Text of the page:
Last week was pretty uneventful for a change. On Tuesday, Wednesday and Thursday afternoons, a whole bunch of us fellows were decorating City Hall for our Canada Day reception on Friday, July 1. We had a whale of a lot of fun, but unfortunately I took slightly ill on Thursday night and missed the big show itself! Now don’t get excited! When I said slightly ill that’s just what I mean. It was nothing but a little fever caused by a bug or something. It was all over on Saturday but the doctor suggested I just stay in bed till today, which I did. My appetite didn’t suffer at all, I’m glad to say – I ate like a horse!! The point is, however, I’m all better now and just rarin’ to get these next few weeks tucked away under my belt and be on my way back to Ottawa!

I’m glad you got a kick out of my Hong Kong effort. Of course, when I get home, I can elaborate a lot more about my trip to Hong Kong. It’s so darn tricky trying to express yourself on a piece of paper!

I still haven’t heard any definite date from Ottawa yet, but I’ve got my suitcases all dusted out and ready to roll at a moment’s notice. Not much longer now, I’m sure.

What David sent home with Sgt. Plourde
Check the declared purchase prices! (Click on the image for a larger view)

July 11, 1955

Well, folks, this won’t be a very long letter as I want to send it airmail.

For a long time now, I’ve been looking forward to the day when I can sit down at my typewriter and type the following four words: I AM COMING HOME.

And today is that day.

Yes, I’m coming home after nearly 11 months in Indochina. Now, I don’t know for sure, but this may all be “old news” to you two if External Affairs has already phoned you or something. However, old news or new news, it’s GOOD news!

In last week’s letter to you I mentioned my wee fever episode that took place on Canada Day weekend. The doctor didn’t tell me anything at the time, but, evidently, while examining me and my fever he discovered that I was just generally exhausted and in a wee bit of a run-down condition. Now, for goodness sake, please don’t go jumping to any wild conclusions. I am not in the least way sick at all, please believe me. I’m just plain and simply “run-down” and in need of a few weeks’ rest – IN CANADA.

[What David’s “little fever” turned out to be was dengue fever. A relatively mild case to be sure, but it precluded him from ever being a blood donor and reoccurred for a day or so every few years.]

The Indian Medical Officer has recommended my early repatriation to Canada and General Snow, who is Acting Commissioner, has informed Ottawa of this fact. So now it’s just a matter of waiting until Ottawa wires their “O.K.” and I’m on my merry way home! General opinion has it that I shouldn’t be in Indochina for more than two or three more weeks more at the most.

You know, all this has happened so suddenly that I can just hardly realize it. I really can’t. By this time next month, all being well, I should be sitting right in the living room of #6-574 Kirkwood Avenue, half a world away from me at the moment. I don’t think I shall realize that I’m actually coming home until I’m soaring across the Atlantic or maybe not even until I land in Ottawa! It just seems so fantastic that 11 months have slipped by already! Oh well, it’s been a fabulous 11 months and an experience I shall never, never forget – or regret – as long as I live.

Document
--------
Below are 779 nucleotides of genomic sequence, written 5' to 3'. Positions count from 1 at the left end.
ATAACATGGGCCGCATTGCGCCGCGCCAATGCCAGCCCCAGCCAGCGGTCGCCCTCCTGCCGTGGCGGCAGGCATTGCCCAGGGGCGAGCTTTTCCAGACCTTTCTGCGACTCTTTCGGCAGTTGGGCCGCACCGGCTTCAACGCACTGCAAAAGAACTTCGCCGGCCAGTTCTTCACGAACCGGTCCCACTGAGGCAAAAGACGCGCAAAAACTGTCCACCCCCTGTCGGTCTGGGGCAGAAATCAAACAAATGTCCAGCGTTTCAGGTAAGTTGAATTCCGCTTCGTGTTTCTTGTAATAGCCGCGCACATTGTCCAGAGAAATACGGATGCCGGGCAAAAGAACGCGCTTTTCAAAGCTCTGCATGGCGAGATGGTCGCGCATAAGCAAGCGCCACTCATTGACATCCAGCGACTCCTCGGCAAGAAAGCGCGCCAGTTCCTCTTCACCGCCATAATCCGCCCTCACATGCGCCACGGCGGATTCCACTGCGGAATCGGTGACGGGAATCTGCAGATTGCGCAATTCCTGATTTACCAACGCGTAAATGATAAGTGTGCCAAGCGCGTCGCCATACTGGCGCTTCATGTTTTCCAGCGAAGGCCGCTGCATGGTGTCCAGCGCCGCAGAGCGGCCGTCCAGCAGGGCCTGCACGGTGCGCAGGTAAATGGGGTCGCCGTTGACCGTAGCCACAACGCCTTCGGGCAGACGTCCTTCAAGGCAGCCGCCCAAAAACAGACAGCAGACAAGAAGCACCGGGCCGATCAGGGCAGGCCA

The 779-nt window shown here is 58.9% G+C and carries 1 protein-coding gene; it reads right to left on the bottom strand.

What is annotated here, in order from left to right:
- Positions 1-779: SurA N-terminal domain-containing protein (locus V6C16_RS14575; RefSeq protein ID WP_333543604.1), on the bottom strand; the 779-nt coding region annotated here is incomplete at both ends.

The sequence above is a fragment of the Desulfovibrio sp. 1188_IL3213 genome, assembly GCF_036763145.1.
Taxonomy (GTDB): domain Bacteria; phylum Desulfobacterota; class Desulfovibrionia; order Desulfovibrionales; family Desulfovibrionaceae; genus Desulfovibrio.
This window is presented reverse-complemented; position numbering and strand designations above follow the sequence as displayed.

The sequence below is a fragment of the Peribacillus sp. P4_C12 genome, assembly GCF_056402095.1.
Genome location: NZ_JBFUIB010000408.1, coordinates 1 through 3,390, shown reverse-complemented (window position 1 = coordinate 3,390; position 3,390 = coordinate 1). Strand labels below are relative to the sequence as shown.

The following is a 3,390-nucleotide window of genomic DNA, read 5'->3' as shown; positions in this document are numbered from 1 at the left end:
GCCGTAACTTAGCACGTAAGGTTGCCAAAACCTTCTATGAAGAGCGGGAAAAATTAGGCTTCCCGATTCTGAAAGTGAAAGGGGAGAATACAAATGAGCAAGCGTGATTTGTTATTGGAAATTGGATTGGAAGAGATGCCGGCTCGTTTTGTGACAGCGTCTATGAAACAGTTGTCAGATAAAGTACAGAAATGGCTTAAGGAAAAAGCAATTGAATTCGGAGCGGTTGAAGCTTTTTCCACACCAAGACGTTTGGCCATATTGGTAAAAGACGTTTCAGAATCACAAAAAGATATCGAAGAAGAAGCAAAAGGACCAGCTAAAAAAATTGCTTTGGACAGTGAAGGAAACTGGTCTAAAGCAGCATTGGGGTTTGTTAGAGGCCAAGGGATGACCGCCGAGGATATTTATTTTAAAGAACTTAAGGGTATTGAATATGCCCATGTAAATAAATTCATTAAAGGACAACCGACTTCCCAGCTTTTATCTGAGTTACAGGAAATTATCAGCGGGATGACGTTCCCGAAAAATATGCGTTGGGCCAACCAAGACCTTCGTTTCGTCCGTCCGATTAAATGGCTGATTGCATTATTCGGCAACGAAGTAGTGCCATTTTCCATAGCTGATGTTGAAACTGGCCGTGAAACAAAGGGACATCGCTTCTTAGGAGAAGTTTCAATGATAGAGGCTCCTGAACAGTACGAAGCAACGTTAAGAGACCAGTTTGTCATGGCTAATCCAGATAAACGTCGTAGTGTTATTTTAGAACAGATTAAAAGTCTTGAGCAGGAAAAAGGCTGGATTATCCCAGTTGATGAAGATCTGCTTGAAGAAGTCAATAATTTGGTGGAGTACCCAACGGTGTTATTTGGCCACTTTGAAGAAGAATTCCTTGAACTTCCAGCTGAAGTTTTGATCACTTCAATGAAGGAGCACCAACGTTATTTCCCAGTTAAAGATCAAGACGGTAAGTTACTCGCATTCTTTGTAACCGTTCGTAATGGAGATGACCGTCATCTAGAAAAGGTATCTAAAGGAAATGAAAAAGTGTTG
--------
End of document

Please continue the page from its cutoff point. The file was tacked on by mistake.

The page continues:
Well, I shall close this letter and get it on its hasty little way to Ottawa via airmail.

Lots and lots of love – and please don’t be worrying about me,


Our Mister Nixon in a cyclo-pousse

Our Mister Nixon in a cyclo-pousse

Some of the gang in downtown Phnom Penh
Some of the gang in downtown Phnom Penh

Behind the Bamboo Curtain

November 25, 2012

June 27, 1955

Well folks, since I last wrote you, your globe-trotting son and brother has made a wee excursion behind the “Bamboo Curtain”!!

Yes, last Thursday morning I flew up to the city of Hanoi in the land of Ho Chi Minh. It was a very strange feeling, going back again to Hanoi, the scene of my first days in Indochina. But the Hanoi of today is certainly not anything like the Hanoi of last September!!

Dad, I was met at the airport by none other than your friend, George Bevan. It was a pleasant surprise, to say the least! George had typed up a memorandum for me to help me out during my stay. I thought this was very helpful and I thought you’d be interested in knowing how well I’m being taken care of in this strange land of Indochina.

My first glimpse of a Communist regime in full swing was when I stepped off the plane at the airport in Hanoi. The Viet-Minh Police were standing right at the the door of the plane marking things down in little books. I suppose it was sort of a traffic check or something. One thing I notice about the Hanoi Airport. At one time, Hanoi had one of the busiest airports in Southeast Asia. Today it is deserted! Only our Commission plane are allowed to land in Hanoi from the Free World.